Higher ed panics as more men opt out of college for the real world
It’s no longer just a trend, but a reality. The gender gap on college campuses continues to widen, nationally and in Minnesota. And it threatens the viability of the higher…
Like a broken record, claims of insufficient funds as the source of our education challenges continue on.
One recent such claim came from Robert Pianta, the dean of the University of Virginia’s Curry School of Education, who opined in The Washington Post, “The one education reform that would really help? Giving public schools more money.” He continued by asserting that spending for schools has decreased since the late 1980s.
But this claim is incorrect.
According to the National Center for Education Statistics, real per-pupil spending has not decreased since the 1980s; it has increased.
The data surrounding spending increases over the last three decades are so obvious that The Washington Post had to issue a correction to Pianta’s article.
Correction: An earlier version of this piece stated that, adjusting for constant dollars, public funding for schools had decreased since the late 1980s. This is not the case. In fact, funding at the federal, state and local levels has increased between the 1980s and 2019.
Total inflation-adjusted government funding per pupil has increased by at least 39 percent since 1989, according to the National Center for Education Statistics. And funding at the state, local, and federal levels have also increased by at least 33 percent since 1989.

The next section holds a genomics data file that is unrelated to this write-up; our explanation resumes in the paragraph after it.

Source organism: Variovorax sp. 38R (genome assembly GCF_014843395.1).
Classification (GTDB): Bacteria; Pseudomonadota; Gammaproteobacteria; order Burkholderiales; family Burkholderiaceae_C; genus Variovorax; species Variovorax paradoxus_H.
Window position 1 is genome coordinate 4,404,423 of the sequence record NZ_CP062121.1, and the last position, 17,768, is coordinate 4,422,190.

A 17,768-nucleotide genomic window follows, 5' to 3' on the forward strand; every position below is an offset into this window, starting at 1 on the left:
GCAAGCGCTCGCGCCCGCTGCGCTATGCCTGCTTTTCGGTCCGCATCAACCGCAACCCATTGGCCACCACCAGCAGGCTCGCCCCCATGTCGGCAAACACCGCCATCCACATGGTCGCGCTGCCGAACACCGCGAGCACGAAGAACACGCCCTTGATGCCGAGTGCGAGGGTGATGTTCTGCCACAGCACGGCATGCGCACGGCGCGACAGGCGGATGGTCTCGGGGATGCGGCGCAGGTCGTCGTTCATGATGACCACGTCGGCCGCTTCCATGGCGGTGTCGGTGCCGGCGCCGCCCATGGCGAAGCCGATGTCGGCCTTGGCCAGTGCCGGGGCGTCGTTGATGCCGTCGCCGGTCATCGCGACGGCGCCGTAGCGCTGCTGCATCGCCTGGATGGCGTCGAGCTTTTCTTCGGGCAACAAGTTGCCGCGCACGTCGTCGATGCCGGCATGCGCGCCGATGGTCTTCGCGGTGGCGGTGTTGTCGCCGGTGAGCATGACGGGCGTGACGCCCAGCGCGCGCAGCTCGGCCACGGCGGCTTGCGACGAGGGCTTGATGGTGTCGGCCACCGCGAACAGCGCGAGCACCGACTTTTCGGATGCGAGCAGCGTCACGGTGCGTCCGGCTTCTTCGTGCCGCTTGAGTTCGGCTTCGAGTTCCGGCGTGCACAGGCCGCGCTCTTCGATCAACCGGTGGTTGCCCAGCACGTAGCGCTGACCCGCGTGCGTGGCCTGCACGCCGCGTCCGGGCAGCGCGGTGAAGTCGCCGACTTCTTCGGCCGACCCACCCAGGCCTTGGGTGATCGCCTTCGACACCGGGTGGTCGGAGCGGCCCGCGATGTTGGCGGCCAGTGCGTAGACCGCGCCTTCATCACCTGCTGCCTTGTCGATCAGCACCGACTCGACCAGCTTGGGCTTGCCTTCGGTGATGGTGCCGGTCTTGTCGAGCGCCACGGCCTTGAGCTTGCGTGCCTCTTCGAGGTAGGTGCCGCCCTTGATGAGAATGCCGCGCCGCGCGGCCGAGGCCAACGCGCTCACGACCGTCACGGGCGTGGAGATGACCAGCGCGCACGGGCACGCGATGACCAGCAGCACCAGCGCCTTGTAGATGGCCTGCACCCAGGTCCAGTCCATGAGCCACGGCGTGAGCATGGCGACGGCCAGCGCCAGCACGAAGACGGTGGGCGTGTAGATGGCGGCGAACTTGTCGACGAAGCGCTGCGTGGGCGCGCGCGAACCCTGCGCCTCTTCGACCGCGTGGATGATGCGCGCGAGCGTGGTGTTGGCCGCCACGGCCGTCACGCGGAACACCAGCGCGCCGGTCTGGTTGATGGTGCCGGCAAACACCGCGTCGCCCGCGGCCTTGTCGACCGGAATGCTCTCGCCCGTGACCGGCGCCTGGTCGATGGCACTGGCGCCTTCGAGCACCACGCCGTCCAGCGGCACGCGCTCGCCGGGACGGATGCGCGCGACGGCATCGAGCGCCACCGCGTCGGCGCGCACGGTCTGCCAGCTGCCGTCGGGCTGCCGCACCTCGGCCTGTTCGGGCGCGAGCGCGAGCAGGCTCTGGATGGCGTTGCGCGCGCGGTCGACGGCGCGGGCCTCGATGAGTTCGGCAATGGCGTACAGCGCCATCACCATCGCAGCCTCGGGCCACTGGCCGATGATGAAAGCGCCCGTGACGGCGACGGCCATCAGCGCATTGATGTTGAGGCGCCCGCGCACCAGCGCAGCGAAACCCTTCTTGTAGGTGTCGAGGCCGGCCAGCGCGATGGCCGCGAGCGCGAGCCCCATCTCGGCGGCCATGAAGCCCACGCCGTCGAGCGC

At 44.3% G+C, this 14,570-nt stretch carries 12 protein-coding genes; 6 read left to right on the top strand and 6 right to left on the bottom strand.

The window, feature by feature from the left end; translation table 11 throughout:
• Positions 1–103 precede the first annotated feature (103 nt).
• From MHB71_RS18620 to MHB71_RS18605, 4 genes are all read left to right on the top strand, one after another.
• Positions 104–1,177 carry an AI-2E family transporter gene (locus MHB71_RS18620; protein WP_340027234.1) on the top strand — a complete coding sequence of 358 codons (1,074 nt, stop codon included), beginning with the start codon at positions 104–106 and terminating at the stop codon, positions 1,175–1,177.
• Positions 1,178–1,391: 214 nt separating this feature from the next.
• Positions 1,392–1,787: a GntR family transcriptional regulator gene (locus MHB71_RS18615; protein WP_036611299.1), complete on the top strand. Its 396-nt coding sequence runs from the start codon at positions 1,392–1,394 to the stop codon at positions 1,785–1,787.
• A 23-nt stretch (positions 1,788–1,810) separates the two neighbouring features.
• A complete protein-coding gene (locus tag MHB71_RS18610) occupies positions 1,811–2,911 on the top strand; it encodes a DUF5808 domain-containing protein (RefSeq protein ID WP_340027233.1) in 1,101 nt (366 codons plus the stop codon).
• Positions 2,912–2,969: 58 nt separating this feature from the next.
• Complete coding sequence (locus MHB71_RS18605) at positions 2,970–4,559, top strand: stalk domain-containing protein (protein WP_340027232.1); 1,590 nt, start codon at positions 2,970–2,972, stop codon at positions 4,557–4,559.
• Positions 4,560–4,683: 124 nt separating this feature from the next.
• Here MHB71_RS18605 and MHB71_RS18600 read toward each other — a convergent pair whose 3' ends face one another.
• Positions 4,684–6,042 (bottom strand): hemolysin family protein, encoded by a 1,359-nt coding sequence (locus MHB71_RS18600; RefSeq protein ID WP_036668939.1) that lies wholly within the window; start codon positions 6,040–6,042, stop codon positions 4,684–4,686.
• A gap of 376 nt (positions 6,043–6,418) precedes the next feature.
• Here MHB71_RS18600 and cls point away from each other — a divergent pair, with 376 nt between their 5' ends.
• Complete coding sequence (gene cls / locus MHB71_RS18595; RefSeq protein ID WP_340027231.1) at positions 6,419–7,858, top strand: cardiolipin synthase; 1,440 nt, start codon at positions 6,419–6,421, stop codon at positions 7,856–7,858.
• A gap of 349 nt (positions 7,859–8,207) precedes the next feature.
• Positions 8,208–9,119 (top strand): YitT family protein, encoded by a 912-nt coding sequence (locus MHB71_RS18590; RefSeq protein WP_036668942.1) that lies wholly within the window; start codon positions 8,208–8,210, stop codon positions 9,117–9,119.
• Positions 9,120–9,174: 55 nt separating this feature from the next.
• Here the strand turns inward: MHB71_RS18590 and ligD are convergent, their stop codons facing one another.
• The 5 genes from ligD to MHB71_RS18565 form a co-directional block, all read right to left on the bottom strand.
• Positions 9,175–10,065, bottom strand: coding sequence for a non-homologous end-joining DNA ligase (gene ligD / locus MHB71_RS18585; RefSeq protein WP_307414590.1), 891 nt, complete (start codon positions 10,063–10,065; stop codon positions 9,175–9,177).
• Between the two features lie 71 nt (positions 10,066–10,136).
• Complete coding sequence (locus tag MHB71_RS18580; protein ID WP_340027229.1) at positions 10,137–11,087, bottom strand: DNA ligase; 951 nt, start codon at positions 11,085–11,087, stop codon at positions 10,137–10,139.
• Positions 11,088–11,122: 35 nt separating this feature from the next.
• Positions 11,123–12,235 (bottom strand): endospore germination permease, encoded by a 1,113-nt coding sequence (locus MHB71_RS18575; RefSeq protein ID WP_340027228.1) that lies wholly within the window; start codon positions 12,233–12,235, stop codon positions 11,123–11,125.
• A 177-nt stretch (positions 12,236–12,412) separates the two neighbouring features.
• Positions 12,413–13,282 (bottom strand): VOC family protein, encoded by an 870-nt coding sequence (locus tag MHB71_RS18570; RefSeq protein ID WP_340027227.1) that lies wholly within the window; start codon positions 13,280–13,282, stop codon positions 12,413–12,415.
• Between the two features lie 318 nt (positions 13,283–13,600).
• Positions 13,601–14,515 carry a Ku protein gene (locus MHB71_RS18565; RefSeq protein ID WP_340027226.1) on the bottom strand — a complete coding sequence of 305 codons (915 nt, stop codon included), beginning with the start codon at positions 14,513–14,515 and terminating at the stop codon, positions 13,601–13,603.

Because Pianta’s premise that school funding has decreased is inaccurate, I believe this creates many holes in the rest of his op-ed. The education inequalities he blames on insufficient public funds are not money-related because they haven’t been solved over years of pouring more money into education. As my upcoming education paper will show (for Minnesota in particular), increased spending has little if any relationship to improved student achievement.
What’s the solution then? Not what is spent, but who controls the dollars that are spent, according to education expert Lindsey Burke with The Heritage Foundation.
Giving families, rather than government officials, control over education funding is what will make a difference long term—a fact the data clearly support. Education choice improves academic achievement, attainment, safety, satisfaction, and a host of other important outcomes in later life.
Why are we content sticking with a status quo that spends more money for dismal results?